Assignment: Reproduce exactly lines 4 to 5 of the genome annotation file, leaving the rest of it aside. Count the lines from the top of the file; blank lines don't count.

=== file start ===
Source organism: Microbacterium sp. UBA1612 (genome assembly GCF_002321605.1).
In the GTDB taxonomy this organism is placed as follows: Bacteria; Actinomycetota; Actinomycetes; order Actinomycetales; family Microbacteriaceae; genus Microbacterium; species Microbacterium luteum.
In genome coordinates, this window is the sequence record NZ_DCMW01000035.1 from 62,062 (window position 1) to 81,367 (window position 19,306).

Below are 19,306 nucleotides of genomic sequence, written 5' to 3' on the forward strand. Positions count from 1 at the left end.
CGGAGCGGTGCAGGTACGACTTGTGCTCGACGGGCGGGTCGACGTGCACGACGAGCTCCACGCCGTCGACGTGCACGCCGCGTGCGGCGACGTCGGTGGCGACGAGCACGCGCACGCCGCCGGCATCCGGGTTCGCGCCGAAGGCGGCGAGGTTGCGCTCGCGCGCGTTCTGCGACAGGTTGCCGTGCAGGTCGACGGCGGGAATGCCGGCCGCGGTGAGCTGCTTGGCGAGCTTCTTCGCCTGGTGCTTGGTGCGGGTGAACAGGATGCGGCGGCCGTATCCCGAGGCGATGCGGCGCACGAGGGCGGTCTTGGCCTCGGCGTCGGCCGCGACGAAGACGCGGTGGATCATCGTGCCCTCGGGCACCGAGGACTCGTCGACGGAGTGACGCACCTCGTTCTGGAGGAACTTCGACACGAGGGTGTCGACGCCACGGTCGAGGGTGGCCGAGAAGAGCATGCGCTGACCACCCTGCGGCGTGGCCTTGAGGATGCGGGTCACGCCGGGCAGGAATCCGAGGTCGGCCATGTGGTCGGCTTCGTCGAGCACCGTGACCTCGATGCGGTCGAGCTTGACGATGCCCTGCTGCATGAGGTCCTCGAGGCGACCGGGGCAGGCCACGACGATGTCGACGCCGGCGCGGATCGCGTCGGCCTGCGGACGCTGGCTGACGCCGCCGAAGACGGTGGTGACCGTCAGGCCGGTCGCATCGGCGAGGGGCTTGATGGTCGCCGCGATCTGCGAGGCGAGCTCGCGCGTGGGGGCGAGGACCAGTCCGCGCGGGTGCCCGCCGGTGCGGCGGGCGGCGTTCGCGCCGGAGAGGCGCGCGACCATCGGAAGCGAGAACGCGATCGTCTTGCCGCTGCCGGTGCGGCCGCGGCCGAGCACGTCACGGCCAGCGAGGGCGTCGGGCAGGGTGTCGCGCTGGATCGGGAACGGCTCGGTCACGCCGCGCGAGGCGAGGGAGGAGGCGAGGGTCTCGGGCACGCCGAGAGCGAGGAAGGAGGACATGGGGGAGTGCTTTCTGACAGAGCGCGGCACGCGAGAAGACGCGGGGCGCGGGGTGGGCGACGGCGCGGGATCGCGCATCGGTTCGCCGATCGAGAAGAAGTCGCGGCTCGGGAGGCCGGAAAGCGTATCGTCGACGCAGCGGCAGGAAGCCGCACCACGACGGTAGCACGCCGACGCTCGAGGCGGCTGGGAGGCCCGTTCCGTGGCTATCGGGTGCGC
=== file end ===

Below are 19,306 nucleotides of genomic sequence, written 5' to 3' on the forward strand. Positions count from 1 at the left end.
CGGAGCGGTGCAGGTACGACTTGTGCTCGACGGGCGGGTCGACGTGCACGACGAGCTCCACGCCGTCGACGTGCACGCCGCGTGCGGCGACGTCGGTGGCGACGAGCACGCGCACGCCGCCGGCATCCGGGTTCGCGCCGAAGGCGGCGAGGTTGCGCTCGCGCGCGTTCTGCGACAGGTTGCCGTGCAGGTCGACGGCGGGAATGCCGGCCGCGGTGAGCTGCTTGGCGAGCTTCTTCGCCTGGTGCTTGGTGCGGGTGAACAGGATGCGGCGGCCGTATCCCGAGGCGATGCGGCGCACGAGGGCGGTCTTGGCCTCGGCGTCGGCCGCGACGAAGACGCGGTGGATCATCGTGCCCTCGGGCACCGAGGACTCGTCGACGGAGTGACGCACCTCGTTCTGGAGGAACTTCGACACGAGGGTGTCGACGCCACGGTCGAGGGTGGCCGAGAAGAGCATGCGCTGACCACCCTGCGGCGTGGCCTTGAGGATGCGGGTCACGCCGGGCAGGAATCCGAGGTCGGCCATGTGGTCGGCTTCGTCGAGCACCGTGACCTCGATGCGGTCGAGCTTGACGATGCCCTGCTGCATGAGGTCCTCGAGGCGACCGGGGCAGGCCACGACGATGTCGACGCCGGCGCGGATCGCGTCGGCCTGCGGACGCTGGCTGACGCCGCCGAAGACGGTGGTGACCGTCAGGCCGGTCGCATCGGCGAGGGGCTTGATGGTCGCCGCGATCTGCGAGGCGAGCTCGCGCGTGGGGGCGAGGACCAGTCCGCGCGGGTGCCCGCCGGTGCGGCGGGCGGCGTTCGCGCCGGAGAGGCGCGCGACCATCGGAAGCGAGAACGCGATCGTCTTGCCGCTGCCGGTGCGGCCGCGGCCGAGCACGTCACGGCCAGCGAGGGCGTCGGGCAGGGTGTCGCGCTGGATCGGGAACGGCTCGGTCACGCCGCGCGAGGCGAGGGAGGAGGCGAGGGTCTCGGGCACGCCGAGAGCGAGGAAGGAGGACATGGGGGAGTGCTTTCTGACAGAGCGCGGCACGCGAGAAGACGCGGGGCGCGGGGTGGGCGACGGCGCGGGATCGCGCATCGGTTCGCCGATCGAGAAGAAGTCGCGGCTCGGGAGGCCGGAAAGCGTATCGTCGACGCAGCGGCAGGAAGCCGCACCACGACGGTAGCACGCCGACGCTCGAGGCGGCTGGGAGGCCCGTTCCGTGGCTATCGGGTGCGC